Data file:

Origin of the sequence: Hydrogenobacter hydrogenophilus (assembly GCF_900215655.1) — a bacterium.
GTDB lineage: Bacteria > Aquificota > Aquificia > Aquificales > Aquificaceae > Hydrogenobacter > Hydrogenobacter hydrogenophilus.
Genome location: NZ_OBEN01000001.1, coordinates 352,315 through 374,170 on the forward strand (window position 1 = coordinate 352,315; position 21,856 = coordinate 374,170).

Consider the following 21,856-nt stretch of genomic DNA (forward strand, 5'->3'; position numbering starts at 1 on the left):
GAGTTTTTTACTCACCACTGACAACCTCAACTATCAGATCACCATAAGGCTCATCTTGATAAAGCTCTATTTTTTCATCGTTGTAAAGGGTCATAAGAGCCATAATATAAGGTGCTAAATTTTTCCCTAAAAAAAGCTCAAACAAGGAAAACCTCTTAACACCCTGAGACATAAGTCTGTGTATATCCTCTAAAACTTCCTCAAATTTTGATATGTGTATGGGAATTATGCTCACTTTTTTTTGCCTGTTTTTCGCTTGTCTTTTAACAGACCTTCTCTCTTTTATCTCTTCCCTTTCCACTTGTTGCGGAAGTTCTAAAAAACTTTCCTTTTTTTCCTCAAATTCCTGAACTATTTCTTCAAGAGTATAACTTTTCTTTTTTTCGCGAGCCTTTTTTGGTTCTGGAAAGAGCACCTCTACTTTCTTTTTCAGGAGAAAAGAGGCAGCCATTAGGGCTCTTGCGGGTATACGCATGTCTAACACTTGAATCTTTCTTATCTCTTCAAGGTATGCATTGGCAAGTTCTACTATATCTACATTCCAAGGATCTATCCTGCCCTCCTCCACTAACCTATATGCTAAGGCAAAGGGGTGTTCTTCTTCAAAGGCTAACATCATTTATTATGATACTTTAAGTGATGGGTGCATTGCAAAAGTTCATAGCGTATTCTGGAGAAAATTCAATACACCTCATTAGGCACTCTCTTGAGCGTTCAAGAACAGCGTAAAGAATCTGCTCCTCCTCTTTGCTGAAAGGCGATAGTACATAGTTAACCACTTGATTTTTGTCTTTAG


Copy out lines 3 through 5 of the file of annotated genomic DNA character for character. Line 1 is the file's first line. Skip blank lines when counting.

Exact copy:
Genome location: NZ_OBEN01000001.1, coordinates 352,315 through 374,170 on the forward strand (window position 1 = coordinate 352,315; position 21,856 = coordinate 374,170).

Consider the following 21,856-nt stretch of genomic DNA (forward strand, 5'->3'; position numbering starts at 1 on the left):
GAGTTTTTTACTCACCACTGACAACCTCAACTATCAGATCACCATAAGGCTCATCTTGATAAAGCTCTATTTTTTCATCGTTGTAAAGGGTCATAAGAGCCATAATATAAGGTGCTAAATTTTTCCCTAAAAAAAGCTCAAACAAGGAAAACCTCTTAACACCCTGAGACATAAGTCTGTGTATATCCTCTAAAACTTCCTCAAATTTTGATATGTGTATGGGAATTATGCTCACTTTTTTTTGCCTGTTTTTCGCTTGTCTTTTAACAGACCTTCTCTCTTTTATCTCTTCCCTTTCCACTTGTTGCGGAAGTTCTAAAAAACTTTCCTTTTTTTCCTCAAATTCCTGAACTATTTCTTCAAGAGTATAACTTTTCTTTTTTTCGCGAGCCTTTTTTGGTTCTGGAAAGAGCACCTCTACTTTCTTTTTCAGGAGAAAAGAGGCAGCCATTAGGGCTCTTGCGGGTATACGCATGTCTAACACTTGAATCTTTCTTATCTCTTCAAGGTATGCATTGGCAAGTTCTACTATATCTACATTCCAAGGATCTATCCTGCCCTCCTCCACTAACCTATATGCTAAGGCAAAGGGGTGTTCTTCTTCAAAGGCTAACATCATTTATTATGATACTTTAAGTGATGGGTGCATTGCAAAAGTTCATAGCGTATTCTGGAGAAAATTCAATACACCTCATTAGGCACTCTCTTGAGCGTTCAAGAACAGCGTAAAGAATCTGCTCCTCCTCTTTGCTGAAAGGCGATAGTACATAGTTAACCACTTGATTTTTGTCTTTAG